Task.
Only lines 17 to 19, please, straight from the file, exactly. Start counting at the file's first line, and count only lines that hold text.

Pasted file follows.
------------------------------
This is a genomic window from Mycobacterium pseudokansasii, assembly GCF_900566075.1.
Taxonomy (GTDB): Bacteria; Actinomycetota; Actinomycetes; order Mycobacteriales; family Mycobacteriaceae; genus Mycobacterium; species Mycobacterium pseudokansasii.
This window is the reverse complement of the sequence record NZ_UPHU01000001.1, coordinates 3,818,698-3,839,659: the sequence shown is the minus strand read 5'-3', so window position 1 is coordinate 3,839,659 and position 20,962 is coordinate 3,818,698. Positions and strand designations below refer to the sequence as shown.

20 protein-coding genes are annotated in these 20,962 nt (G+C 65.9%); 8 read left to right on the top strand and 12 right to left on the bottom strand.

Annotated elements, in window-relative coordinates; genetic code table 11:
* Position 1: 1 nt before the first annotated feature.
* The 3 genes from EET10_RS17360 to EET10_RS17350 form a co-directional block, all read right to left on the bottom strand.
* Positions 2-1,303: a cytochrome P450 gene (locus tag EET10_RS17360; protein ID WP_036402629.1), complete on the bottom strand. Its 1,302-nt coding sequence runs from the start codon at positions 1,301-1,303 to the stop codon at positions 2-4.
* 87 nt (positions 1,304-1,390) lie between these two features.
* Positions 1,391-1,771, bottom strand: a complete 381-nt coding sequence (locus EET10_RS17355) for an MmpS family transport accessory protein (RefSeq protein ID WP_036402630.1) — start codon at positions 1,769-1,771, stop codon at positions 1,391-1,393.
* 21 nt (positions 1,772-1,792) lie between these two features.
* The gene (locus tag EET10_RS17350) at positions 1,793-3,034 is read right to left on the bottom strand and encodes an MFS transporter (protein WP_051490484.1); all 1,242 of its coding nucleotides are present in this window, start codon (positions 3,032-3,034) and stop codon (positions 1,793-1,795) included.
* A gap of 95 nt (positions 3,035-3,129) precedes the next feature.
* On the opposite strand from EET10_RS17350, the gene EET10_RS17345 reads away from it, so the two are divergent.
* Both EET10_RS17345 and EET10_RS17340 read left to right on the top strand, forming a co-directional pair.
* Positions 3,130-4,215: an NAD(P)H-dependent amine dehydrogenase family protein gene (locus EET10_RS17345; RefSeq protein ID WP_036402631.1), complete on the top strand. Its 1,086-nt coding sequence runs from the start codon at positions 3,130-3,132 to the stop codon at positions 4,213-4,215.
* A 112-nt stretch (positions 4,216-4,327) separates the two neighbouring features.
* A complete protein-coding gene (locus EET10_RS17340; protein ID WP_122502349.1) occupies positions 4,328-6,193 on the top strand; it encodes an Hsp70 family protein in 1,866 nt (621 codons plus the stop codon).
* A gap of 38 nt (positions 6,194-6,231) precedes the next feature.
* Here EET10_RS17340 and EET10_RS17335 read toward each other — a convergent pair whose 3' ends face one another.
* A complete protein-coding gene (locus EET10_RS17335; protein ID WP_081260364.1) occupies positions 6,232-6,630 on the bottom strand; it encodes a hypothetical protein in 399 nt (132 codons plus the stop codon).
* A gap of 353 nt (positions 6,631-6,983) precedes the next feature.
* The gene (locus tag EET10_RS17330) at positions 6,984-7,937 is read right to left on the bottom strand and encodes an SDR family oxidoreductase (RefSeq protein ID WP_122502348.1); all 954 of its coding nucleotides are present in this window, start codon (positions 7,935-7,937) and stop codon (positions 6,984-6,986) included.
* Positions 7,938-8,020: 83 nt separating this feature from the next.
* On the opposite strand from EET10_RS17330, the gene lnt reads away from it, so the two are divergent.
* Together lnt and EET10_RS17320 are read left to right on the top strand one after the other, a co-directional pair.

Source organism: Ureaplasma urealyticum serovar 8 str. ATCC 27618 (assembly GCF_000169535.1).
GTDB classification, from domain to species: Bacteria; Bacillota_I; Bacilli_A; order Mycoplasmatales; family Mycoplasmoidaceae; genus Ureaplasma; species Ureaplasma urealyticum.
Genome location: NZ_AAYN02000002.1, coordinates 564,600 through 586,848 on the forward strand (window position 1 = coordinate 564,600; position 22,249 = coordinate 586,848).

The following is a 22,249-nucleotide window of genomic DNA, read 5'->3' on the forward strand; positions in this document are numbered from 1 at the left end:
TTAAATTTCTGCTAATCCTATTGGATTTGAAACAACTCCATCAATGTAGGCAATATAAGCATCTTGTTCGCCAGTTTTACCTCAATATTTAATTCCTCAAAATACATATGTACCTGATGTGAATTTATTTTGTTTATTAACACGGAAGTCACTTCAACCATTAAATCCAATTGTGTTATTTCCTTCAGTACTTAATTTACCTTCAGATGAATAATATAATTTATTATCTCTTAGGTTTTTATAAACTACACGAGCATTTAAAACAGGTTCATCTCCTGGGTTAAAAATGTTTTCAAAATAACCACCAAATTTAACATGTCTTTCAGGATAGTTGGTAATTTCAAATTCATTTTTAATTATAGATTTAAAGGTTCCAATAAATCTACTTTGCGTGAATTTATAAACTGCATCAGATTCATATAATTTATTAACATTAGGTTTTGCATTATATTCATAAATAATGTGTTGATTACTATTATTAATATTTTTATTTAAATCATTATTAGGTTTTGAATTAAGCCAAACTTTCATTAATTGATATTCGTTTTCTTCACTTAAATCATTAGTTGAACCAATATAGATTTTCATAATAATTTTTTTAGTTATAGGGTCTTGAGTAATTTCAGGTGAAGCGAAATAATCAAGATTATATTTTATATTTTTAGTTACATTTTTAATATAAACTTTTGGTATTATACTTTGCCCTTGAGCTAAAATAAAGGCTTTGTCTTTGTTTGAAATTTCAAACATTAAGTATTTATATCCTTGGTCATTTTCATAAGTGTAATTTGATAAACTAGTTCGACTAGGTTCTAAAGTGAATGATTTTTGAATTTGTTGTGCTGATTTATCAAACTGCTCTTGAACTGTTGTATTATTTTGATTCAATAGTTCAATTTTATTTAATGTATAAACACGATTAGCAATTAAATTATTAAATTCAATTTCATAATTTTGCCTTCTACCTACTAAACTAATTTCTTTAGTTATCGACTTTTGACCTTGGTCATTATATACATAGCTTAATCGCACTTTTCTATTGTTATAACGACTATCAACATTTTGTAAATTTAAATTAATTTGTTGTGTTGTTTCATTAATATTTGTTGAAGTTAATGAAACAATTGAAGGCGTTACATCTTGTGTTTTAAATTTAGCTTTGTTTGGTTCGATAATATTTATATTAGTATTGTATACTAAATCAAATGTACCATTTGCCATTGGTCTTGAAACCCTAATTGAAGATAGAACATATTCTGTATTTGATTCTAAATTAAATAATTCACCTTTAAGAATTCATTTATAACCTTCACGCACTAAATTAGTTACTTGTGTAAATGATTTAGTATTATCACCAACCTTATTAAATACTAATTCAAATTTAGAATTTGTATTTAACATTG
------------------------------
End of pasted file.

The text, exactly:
* A 112-nt stretch (positions 4,216-4,327) separates the two neighbouring features.
* A complete protein-coding gene (locus EET10_RS17340; protein ID WP_122502349.1) occupies positions 4,328-6,193 on the top strand; it encodes an Hsp70 family protein in 1,866 nt (621 codons plus the stop codon).
* A gap of 38 nt (positions 6,194-6,231) precedes the next feature.